University of Florida head football coach Urban Meyer has proved himself to be a bully and a hypocrite. His threats against an Orlando Sentinel reporter, Jeremy Fowler, on Wednesday confirm the coach's emotional instability, a sign that he may have been allowed to return way too early from his medical leave of absence.
According to audiotapes and eyewitness accounts of the event, Meyer confronted Fowler in the presence of about 20 other reporters, pointed his finger and threatened to ban Fowler -- along with other Sentinel reporters -- from access to practices and Gators players.
Fowler's sin, according to Meyer, involved a quote from Florida wide receiver Deonte Thompson that the reporter published. In an interview, Thompson contrasted the playing style of former Gators quarterback Tim Tebow with that of his successor, John Brantley.
"You never know with Tim," Fowler quoted Thompson on his blog. "You'll think he's running, but then he'll just come up and pass it to you. You just have to be ready at all times. With Brantley, everything's with rhythm, time. Like, you know what I mean, a real quarterback."
There's nothing wrong with this quote, nothing for which the student or the reporter should have to apologize. It is, in fact, a canny analysis, from someone whose hands should know, of the difference between an improvisational quarterback and a more conventional one -- say, Doug Flutie versus John Unitas.
Then, two things happened: A truncated version of the quote appeared on various sports blogs, and it spread quickly. Ripped out of context, it sounded as if Thompson were using "real quarterback" against Tebow, the way my wife might contrast me with Sean Connery, who she thinks is a "real man."
A friend and admirer of Tebow, Thompson was mortified when he came under real criticism from some real Gators fans and real devout Tim worshippers who did not get his intended meaning.
Enter Meyer at a Gators practice with this in-your-face slam to the reporter: "You'll be out of practice -- you understand that? -- if you do that again. I told you [the media] five years ago: Don't mess with our players. Don't do it. You did it. You do it one more time and the Orlando Sentinel's not welcome here ever again. Is that clear? It's yes or no."
On the Sentinel's Web site, the reporter described his response: "Urban, come on. Don't make any threats. That's fine. I'll play by rules. But all I was doing is quoting the guy. I don't think I was the only one."
That fired up the coach: "You're a bad guy, man. You're a bad guy. If that was my son, we'd be going at it right now."
Going at it right now?
I've never met Fowler, but in my fantasy he is built like pro wrestler John Cena. He moves into the coach's space, stares him in the eye and says, "You want some, Coach? Then come get some."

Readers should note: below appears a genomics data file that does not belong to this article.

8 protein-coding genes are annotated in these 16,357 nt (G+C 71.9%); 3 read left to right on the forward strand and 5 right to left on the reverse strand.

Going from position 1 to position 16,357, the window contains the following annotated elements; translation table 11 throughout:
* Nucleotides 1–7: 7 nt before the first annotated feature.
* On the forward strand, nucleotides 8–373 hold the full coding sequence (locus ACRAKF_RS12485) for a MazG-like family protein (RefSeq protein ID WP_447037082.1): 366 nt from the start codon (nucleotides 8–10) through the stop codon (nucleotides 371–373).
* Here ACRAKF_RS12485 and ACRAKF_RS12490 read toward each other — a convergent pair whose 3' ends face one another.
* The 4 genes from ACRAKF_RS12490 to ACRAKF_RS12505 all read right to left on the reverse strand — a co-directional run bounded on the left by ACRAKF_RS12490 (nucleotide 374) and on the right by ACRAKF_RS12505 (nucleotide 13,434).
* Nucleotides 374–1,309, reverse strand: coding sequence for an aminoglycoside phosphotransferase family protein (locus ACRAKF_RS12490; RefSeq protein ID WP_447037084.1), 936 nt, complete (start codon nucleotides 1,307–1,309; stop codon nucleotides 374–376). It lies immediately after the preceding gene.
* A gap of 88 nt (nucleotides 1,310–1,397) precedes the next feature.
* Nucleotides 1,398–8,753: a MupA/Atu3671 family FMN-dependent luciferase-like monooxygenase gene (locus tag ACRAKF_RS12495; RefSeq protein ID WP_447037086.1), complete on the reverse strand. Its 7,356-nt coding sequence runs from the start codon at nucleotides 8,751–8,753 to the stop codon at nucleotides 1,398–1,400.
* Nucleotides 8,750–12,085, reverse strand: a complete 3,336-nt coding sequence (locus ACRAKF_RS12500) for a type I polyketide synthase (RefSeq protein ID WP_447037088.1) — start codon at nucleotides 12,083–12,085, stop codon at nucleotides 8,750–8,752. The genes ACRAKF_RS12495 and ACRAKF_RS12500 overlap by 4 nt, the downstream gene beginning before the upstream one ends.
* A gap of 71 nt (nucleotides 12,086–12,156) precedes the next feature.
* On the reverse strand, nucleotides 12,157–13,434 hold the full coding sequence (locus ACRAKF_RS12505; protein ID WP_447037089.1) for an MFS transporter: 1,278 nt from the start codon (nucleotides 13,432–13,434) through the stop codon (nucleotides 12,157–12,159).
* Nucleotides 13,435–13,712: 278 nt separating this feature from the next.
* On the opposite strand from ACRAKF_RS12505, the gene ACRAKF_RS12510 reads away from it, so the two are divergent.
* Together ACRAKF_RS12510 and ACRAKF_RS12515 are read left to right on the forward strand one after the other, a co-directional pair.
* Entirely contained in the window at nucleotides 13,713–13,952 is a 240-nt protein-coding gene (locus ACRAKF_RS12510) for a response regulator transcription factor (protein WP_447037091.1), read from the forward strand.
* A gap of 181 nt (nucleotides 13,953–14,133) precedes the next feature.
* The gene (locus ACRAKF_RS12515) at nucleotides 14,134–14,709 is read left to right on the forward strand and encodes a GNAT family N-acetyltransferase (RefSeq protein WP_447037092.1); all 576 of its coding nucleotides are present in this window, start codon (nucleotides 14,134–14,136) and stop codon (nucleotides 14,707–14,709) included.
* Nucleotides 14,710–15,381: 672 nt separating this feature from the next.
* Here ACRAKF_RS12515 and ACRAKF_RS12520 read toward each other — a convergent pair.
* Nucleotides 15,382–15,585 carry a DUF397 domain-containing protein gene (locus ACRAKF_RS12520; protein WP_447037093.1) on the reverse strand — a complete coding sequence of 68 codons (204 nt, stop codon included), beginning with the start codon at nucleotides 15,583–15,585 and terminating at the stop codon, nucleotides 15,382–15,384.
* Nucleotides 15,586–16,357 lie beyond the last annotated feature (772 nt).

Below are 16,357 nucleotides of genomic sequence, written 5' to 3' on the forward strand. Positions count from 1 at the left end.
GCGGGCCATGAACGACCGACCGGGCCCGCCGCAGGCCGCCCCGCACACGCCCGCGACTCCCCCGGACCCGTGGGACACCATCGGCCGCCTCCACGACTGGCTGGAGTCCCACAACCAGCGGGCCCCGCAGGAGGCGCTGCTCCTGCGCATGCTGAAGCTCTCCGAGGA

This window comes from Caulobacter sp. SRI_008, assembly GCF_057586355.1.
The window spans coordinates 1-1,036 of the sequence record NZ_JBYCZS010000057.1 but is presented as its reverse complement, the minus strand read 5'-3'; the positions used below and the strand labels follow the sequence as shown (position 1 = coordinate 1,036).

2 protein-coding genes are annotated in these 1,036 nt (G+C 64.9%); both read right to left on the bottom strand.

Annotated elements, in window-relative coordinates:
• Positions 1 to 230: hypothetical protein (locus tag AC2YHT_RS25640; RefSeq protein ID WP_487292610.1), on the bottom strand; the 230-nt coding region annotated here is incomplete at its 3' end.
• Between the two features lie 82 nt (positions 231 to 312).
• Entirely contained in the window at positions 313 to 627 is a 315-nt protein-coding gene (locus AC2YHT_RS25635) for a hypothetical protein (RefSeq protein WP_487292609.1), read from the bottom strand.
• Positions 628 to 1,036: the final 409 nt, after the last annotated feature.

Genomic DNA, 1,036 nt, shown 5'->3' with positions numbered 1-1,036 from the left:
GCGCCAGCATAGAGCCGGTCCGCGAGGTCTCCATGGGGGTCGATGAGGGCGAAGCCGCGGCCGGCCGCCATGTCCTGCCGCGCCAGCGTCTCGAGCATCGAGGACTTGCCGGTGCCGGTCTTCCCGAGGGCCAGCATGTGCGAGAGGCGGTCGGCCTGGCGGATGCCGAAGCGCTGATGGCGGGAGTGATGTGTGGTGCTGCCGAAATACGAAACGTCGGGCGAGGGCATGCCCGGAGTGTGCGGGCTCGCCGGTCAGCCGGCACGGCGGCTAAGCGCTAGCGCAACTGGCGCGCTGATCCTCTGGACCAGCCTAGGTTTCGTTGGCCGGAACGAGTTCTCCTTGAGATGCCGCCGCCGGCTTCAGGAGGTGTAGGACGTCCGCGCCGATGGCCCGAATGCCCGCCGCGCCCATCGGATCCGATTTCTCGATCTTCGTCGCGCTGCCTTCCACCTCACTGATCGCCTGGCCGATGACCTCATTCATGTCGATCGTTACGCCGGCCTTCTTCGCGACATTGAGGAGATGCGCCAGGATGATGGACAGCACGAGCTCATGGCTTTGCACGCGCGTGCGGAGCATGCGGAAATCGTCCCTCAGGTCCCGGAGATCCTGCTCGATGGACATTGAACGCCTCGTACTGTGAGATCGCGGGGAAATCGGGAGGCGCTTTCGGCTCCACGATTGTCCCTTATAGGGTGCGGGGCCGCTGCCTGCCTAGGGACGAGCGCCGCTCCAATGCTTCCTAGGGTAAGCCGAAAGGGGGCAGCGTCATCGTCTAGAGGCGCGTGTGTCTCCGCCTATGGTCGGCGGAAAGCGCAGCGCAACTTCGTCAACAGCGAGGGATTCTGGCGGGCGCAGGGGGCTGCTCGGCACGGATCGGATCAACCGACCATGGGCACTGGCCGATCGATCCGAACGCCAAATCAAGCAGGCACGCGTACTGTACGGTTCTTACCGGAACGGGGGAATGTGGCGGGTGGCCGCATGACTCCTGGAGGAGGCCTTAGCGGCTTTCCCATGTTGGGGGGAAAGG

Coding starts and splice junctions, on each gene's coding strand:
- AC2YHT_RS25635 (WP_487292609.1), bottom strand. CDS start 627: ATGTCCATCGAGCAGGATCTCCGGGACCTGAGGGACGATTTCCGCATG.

Instead, the reporter exercised a level of professional restraint, showing the coach who the bigger man is.
Consider the hypocrisy. Think about the past four years of media reports about Florida football, about how Meyer exalted Tebow and invited a level of coverage of his golden boy that approached canonization. How can Meyer castigate the news media for a player's hurt feelings when he has enjoyed countless hours of coverage of the virtues and triumphs of his substitute son?
When coverage of his team swung out of control, Meyer snapped, proving, as if we needed proof, that he is, like so many other coaches, a control freak. He -- and sports programs everywhere -- continue to limit access to players, facilities, even games. Schools and coaches want control of the image. They want control of the message. And, most of all, they want control of the revenues. It would all be paradise … if it weren't for those pesky reporters.
Guess what? Some of those pesky reporters who have covered the Gators throughout the years are alumni of the University of Florida journalism program. (Fowler, in fact, is a Florida alum.) I know those people, so I know they've learned the values of responsible journalism. Some years, the record of the J-school there has been better than the record of the football team.
The dean of the journalism school should ask the president of the university to call Meyer on the carpet and make him apologize to Fowler in front of the other reporters. Meyer, if he had the guts, would then march over to the J-school and make this promise:
"Journalism students and teachers: I believe in good journalism and the First Amendment. I and my team have benefited from it. I believe that graduates of the journalism school are just as important as graduates of the football program. We're going to work with the players on their media skills so they can become successful professionals. The coverage you provide them, good or bad, will make them stronger. When we think you got it wrong, we'll tell you. We may even shout. But we'll never threaten or bully you. Our players are not children. They are men. We want them to learn how to be responsible for their words and actions, even as we hold journalists responsible for theirs."
It would be a good speech. But you won't hear it from Urban Meyer. He doesn't have the stomach for it.
Roy Peter Clark teaches writing at the Poynter Institute, a school for journalists in St. Petersburg, Florida, and works closely with sports writers. He is the author of "Writing Tools: 50 Essential Strategies for Every Writer."